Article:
The payment of this capital gains tax must take place within 90 days after the sale of your property. If you are a non-resident, 3% of the sale price is deducted as an advance payment. The exact amount must be settled with the Spanish tax authorities afterwards.
As a seller of real estate in Spain, you must also pay a municipal capital gains tax, the so-called plusvalía municipal. This is a tax on the increase in value of the land. The calculation of the tax takes into account the term of your ownership, the location of the property and the taxable land price according to the cadastral data. The plusvalía is for the seller’s account, unless the buyer agrees to bear the cost. This is something to take into account when concluding an agreement, both for the buyer and the seller.
Finally, in Spain an energy certificate, issued by an accredited inspector, is a requirement for any homeowner wishing to sell or rent. The cost varies, depending on the size of your property, between €100 and €500. However, those costs are deductible from the capital gains tax.
You should not be discouraged by this list of costs, fees and taxes. Compared to the mainland, buying, owning and selling property in the Canary Islands remains relatively cheap. It is however advisable to seek legal advice from a consultant who is familiar with the legal context, also for information on gifts of real estate and inheritance regulations. Be sure to ask us for the contact details of our partners in this field.
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Who owns the Canary Islands? – Segirt Last Minute Latest news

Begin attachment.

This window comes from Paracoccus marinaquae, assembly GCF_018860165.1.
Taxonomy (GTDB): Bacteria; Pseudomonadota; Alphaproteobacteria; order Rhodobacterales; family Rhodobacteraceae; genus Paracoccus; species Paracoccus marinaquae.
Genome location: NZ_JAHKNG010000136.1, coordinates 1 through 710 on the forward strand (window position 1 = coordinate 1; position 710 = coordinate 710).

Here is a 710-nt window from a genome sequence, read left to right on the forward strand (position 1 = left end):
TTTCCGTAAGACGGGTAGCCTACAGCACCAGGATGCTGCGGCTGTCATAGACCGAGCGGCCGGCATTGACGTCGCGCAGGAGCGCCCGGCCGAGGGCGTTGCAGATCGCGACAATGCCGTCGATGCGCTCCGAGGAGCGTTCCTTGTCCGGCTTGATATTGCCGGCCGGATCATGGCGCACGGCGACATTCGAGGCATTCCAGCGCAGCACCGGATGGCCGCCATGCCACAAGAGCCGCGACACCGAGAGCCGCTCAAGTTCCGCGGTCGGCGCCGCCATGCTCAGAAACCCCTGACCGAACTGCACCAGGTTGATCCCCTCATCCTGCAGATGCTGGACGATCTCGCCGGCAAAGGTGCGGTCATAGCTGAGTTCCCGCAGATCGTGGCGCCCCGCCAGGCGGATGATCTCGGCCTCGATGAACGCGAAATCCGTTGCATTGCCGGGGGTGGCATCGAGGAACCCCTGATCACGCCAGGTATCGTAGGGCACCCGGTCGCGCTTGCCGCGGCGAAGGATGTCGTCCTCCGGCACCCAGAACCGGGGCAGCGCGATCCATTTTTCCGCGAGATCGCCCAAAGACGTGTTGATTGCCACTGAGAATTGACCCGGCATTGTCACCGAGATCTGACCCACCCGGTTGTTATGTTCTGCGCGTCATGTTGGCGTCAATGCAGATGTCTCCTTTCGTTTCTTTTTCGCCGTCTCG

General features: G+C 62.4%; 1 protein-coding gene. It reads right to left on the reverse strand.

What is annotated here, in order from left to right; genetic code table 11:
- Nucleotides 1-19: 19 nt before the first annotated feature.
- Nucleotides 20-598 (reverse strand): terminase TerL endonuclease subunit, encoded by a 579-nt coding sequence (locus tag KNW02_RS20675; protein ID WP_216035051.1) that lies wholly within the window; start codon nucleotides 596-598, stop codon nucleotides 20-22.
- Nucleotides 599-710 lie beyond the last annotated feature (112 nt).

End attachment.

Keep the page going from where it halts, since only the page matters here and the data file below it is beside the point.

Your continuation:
Who owns the Canary Islands?
The Canary Islands are archipelagos in the Atlantic Ocean to the west of Morocco, associated with Spain. In terms of local government, the Canary Islands were accepted as an autonomous community of the Canary Islands by a law that came into force on August 2, 1982.
Where is La Palma volcano?
La from the Canary Islands group in southwestern Spain It was reported that the seismic activity of the Cumbre Vieja volcano, which had been active for 85 days on the island of Palma, had ceased. Authorities announced that the Cumbre Vieja volcano has not erupted or poured lava for 10 days. What time of year can you visit the Canary Islands?
On the other hand, the Canaries have a subtropical semi-arid climate. Given the climate of the Canary Islands, the best time to visit is spring and autumn. Especially if you are going to travel around the country and not just the islands, the best time is Autumn.
How to get from Turkey to the Canary Islands?
Unfortunately, there is no direct flight from Turkey to the Canary Islands. You need to fly to Madrid or Barcelona with Turkish Airlines or Pegasus and transfer from there with one of the local airlines.
In which country is La Palma located?
Lava flow continues from 5 mouths and 10 different branches of the Cumbre Vieja volcano, which has been active since September 19 on the island of La Palma, a group of Canary Islands in southwestern Spain.
Where to go in the Canary Islands?
Places to visit in the Canary Islands
Teide National Park Auditorio de Tenerife. Loro Park. Puerto de la Cruz. Are the beaches of Tenerife Canary Islands expensive?
Is the Canary Islands an expensive region? Average prices in the Canary Islands are higher than in Turkey. For shopping in the Canary Islands, you will have to pay 1.68 times more than in Turkey.
Does Fuerteventura require a visa?
Canary Islands: holders of diplomatic, service and special passports, provided that they do not exceed ninety days within a period of six months, are exempted from a visa when traveling to the aforementioned country. Ordinary passport holders require a visa.
Whose island is La Palma?
This is the fifth largest island in the Canary Islands. The total population is 86,000 people. Of these, 18,000 live in the capital of Santa Cruz de la Palma and about 20,000 in Los Llanos de Aridana. La Palma has the status of a sister city of California’s El Dorado Hills.
La Palma volcano extinct?
The volcano nightmare on the Spanish island of La Palma is over.